Compared to the tapping mode utilized by most AFMs in the market, the True Non-Contact mode of the XE-series of AFM ensures minimal sample degradation due to the tip-sample interaction force for soft biological sample imaging, and virtually no disturbance on living samples such as cells from its original state. Since the tip never comes into contact with sample surface, tip contamination from adhesive molecules existing on such surfaces can be largely avoided, and therefore preserve optimal resolution throughout imaging. When scanning biomolecular samples with nanometer dimensions such as proteins, the True Non-Contact mode with its ability to preserve tip sharpness, and its minimal interaction force would allow ultimate resolution of individual molecules, even their structural segments.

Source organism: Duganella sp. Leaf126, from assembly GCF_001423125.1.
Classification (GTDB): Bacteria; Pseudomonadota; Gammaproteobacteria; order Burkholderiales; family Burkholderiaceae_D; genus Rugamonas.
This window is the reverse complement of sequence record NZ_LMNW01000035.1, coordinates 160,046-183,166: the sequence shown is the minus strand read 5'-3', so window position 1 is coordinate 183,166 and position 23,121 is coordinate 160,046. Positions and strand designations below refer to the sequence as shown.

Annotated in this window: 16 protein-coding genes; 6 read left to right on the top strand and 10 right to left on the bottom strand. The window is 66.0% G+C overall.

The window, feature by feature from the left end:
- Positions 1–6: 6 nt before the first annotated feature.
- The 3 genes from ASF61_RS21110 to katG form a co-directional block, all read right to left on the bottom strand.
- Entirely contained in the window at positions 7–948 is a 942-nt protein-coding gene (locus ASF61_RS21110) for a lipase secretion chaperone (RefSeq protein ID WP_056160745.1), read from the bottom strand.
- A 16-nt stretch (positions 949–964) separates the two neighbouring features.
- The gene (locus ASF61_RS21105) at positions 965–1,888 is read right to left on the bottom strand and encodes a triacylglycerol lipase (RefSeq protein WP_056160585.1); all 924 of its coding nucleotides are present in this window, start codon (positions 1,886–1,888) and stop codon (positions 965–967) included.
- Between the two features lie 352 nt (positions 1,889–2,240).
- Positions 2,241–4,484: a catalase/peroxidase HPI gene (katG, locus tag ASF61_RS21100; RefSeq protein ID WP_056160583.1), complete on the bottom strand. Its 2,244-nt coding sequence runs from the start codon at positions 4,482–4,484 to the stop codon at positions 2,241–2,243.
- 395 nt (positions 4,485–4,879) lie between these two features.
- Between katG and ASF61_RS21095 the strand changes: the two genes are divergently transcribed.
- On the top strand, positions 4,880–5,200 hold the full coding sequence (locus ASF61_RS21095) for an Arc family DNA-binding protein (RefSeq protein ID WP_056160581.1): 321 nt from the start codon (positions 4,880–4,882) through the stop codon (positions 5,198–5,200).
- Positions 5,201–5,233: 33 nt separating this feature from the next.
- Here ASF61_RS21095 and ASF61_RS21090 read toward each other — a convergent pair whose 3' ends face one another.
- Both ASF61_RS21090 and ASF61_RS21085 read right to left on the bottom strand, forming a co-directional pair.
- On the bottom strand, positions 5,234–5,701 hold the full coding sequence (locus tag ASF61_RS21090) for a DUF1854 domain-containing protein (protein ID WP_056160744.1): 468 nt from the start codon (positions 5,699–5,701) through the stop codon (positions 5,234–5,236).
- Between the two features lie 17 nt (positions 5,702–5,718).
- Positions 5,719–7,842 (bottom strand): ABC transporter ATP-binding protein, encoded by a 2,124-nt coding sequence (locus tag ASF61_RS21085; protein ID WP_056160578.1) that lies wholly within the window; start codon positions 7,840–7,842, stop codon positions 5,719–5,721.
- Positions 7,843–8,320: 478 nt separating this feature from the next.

Non-Contact Mode and Q-control Method for Liquid Imaging
In conventional tapping mode AFM, the need to use an effective Q-control method during liquid imaging of soft biological samples arises from the fact that Quality (Q) factor of the cantilever resonance peak decreases drastically in liquid due to the viscosity and inertia resistance of the liquid, which in turn causes largely decreased force sensitivity, even unstable cantilever oscillation. More importantly, in a low Q environment, under the same amplitude set point, the interaction force between the AFM tip and the sample can be much larger compared to that in a high Q environment.